Damon’s Top 10 Songs of 2017

For a whole year, we’ve been collecting songs and albums and featuring them on our various podcasts. Now, we’re taking turns to personalize some of them and some of others for our top 10 songs of 2017 lists. Here’s Damon’s….

10. Carly Rae Jepsen – “Cut to the Feeling”

Carly makes yet-another exuberant, extremely danceable love track and she didn’t even need to put out an album. “Cut to the Feeling” is jam-packed with fun beats against a wave of euphoric synth-pop. She knows what she wants and she’s fucking going for it.

9. Sufjan Stevens – “Mystery of Love”

Originally created for the film Call Me By Your Name, “Mystery of Love” tackles the absence of love from someone who’s still in love or not ready to let go. It fit well within the film, and even took the scene during when it was played to another emotional dimension that pushed us to feel the intensity of the character’s spirit.

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Electronic, Reviews

I See You | The xx

I See You is a therapeutic session between two physical lovers, characters played by Romy Madley Croft and Oliver Sim, spilling their impunity over each other, and at themselves, in hopes of working things out. It’s dangerous from the get-go when they refuse to accept any warnings made by third parties. Once the celebratory horns dissolve, the anxiety of love and possible commitment issues begin to distract them from easily fusing their lives together. All this during which Jamie Smith (better known as Jamie xx) produces electronic harmonies, more so than before, that match their ricocheting emotions. The 10-track LP moves away from an only instrumental set-up, in favor of loud bass and sampling. An inevitable move by Jamie after releasing a heavy electronic solo effort during The xx 4-year hiatus.

It’s especially energetic in “Dangerous” when a rhythmic bass line and funky beat optimistically introduces the longing duo. It’s a needed precursor to the following track, when everything about their love seems to fall apart almost immediately.

Say Something Loving” profoundly finds the two vocalists at opposite ends, carefully trying not to lose each other. Jamie’s lighter productions pushes against the heartbreaking “I just don’t remember the thrill of affection.” There’s a maturity—it could’ve been a lot worse—and restraint from fighting that keeps the story going and worth listening.

The next track, “Lips,” sets an intimate scene over knocking wood that preys on the force of lust. It’s an upside to know the attraction is still there, whether or not they always use it to sustain the relationship. Interestingly, the inclusion of Jamie and their career milestone together through the line “chemistry is rare in a two, three time affair,” shows the producer as more than just an invisible maestro.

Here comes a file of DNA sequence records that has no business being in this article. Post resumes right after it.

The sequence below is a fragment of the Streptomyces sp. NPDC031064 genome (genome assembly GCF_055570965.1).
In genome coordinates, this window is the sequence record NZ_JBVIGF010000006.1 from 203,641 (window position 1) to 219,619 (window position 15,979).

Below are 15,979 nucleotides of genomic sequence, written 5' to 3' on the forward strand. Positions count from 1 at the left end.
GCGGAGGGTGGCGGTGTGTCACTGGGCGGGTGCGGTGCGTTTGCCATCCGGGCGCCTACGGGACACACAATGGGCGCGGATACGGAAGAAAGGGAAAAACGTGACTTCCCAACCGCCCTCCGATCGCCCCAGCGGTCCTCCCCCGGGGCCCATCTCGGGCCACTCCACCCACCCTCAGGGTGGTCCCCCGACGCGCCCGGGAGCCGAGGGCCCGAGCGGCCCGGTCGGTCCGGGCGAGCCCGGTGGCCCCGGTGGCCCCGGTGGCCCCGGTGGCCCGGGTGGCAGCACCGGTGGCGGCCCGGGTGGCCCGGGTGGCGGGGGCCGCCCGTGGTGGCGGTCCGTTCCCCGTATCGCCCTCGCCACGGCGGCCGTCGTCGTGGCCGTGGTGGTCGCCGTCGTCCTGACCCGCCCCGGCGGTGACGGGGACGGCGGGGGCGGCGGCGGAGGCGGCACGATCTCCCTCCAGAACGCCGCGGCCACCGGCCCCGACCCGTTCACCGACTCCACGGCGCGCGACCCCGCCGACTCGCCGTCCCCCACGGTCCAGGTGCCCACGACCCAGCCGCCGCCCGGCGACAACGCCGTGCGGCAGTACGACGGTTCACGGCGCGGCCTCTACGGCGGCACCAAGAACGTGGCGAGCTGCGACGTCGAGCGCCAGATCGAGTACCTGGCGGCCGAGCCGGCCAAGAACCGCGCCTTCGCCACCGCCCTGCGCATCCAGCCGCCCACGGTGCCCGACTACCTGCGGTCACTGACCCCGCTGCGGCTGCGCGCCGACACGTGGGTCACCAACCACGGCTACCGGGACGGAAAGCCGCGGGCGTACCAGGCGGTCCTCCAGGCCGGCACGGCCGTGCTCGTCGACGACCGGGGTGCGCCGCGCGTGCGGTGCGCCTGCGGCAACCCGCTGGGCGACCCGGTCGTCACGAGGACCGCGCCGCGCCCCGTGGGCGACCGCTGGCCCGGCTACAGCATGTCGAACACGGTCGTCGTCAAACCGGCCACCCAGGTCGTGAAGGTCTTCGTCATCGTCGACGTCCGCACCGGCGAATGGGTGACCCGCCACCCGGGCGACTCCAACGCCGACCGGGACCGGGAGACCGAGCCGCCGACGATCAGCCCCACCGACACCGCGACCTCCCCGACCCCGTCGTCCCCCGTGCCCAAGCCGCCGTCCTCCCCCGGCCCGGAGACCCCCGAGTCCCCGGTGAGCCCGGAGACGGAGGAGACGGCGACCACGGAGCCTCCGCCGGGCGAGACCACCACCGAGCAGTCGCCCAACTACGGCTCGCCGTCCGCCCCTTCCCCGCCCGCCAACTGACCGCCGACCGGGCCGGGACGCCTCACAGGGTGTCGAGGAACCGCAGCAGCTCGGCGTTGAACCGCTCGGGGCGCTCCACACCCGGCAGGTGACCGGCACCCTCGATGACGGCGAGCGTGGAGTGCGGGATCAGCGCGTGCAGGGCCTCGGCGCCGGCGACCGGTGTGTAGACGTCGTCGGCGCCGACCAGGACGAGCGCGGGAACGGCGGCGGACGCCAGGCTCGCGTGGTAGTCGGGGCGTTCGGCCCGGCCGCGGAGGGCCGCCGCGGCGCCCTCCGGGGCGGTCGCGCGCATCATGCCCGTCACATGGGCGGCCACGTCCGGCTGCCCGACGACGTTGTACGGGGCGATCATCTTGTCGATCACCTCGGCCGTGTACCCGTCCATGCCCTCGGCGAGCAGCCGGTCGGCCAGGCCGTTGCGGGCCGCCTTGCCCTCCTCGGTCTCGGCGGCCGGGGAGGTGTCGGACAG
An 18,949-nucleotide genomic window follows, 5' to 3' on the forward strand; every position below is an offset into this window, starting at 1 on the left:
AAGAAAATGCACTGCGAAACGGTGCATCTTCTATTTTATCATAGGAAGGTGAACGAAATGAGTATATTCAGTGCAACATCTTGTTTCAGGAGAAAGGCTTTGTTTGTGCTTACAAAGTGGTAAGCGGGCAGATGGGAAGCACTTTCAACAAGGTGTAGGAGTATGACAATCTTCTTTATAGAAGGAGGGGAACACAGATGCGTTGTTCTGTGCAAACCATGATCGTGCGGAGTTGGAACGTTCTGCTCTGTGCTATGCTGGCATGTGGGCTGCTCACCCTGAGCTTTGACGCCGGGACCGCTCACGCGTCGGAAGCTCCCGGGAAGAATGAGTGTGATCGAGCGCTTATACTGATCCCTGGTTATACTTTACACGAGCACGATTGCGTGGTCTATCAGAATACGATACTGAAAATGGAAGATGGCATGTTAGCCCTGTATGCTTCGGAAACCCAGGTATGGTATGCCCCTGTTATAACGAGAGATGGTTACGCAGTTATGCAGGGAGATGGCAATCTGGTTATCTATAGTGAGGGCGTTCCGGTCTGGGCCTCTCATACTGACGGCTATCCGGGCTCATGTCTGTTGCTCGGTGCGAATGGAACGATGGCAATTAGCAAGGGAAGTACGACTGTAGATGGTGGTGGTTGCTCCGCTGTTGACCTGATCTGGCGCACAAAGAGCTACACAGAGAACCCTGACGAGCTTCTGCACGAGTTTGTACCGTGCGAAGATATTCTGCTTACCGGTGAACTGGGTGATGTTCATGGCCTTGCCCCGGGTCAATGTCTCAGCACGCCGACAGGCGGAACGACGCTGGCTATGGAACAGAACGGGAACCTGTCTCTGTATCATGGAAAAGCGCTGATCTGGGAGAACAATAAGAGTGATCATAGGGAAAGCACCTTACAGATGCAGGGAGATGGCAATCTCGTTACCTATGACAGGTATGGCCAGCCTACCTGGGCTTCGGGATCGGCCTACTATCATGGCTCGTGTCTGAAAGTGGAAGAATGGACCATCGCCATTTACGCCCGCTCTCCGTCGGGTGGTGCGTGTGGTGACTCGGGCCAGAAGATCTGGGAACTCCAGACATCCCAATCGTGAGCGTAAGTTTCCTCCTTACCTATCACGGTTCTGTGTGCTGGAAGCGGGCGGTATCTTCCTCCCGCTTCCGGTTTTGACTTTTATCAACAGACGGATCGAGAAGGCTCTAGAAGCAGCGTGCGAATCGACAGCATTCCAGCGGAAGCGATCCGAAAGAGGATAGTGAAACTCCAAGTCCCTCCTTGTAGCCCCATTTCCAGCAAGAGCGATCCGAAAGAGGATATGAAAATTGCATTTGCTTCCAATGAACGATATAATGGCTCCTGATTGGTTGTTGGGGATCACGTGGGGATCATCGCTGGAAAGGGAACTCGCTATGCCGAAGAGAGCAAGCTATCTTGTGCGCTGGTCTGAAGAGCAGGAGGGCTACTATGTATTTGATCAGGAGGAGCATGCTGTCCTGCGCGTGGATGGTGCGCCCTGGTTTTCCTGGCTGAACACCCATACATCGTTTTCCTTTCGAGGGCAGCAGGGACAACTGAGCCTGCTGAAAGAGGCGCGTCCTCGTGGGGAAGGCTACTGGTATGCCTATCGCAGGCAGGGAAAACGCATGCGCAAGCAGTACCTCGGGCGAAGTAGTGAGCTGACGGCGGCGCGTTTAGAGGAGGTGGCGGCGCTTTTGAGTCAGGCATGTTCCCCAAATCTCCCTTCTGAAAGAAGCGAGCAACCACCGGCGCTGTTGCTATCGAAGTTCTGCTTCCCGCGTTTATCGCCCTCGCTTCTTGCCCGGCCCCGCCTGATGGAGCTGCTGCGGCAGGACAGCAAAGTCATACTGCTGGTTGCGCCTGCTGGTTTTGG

The two are having difficulties. But “A Violent Noise” places Oliver as the one who is completely lost. It will be a continuous trend to hear Romy act as the spectator while he openly loses it. The girl is the stronger one. It’s literal in the composition, as the bright bouncing synth becomes more chaotic in the chorus, and whenever he appears.

With an open-ending, “Test Me” questions whether they’re sticking together because they simply can’t live without each other or there’s a minimum amount of love to carry the two for long. Ironically, it comes to the point when there’s no need (or energy) for words. Jamie takes over, filling the rest of the end with dusky ambiance and high-pitched streaks of synth.

While the lyrics are perhaps too clear, the clarity in itself is refreshing. There’s a level of maturity both showcase by using proper language to explain their feelings. I See You is practically a musical version of Before Midnight, which also ends obscurely. There’s a great deal of talk with both sides making impactful arguments; but it was also difficult for those movie characters one-sidedness to win outright without empathy and compromise. It’s a persistent imbalance that may never be solved. On the other hand, for Jamie it’s a complete slide past the limitations he created for himself before. He finally opens up without losing much subtlety. If anything, it is he who experiences the final breakthrough. GREAT.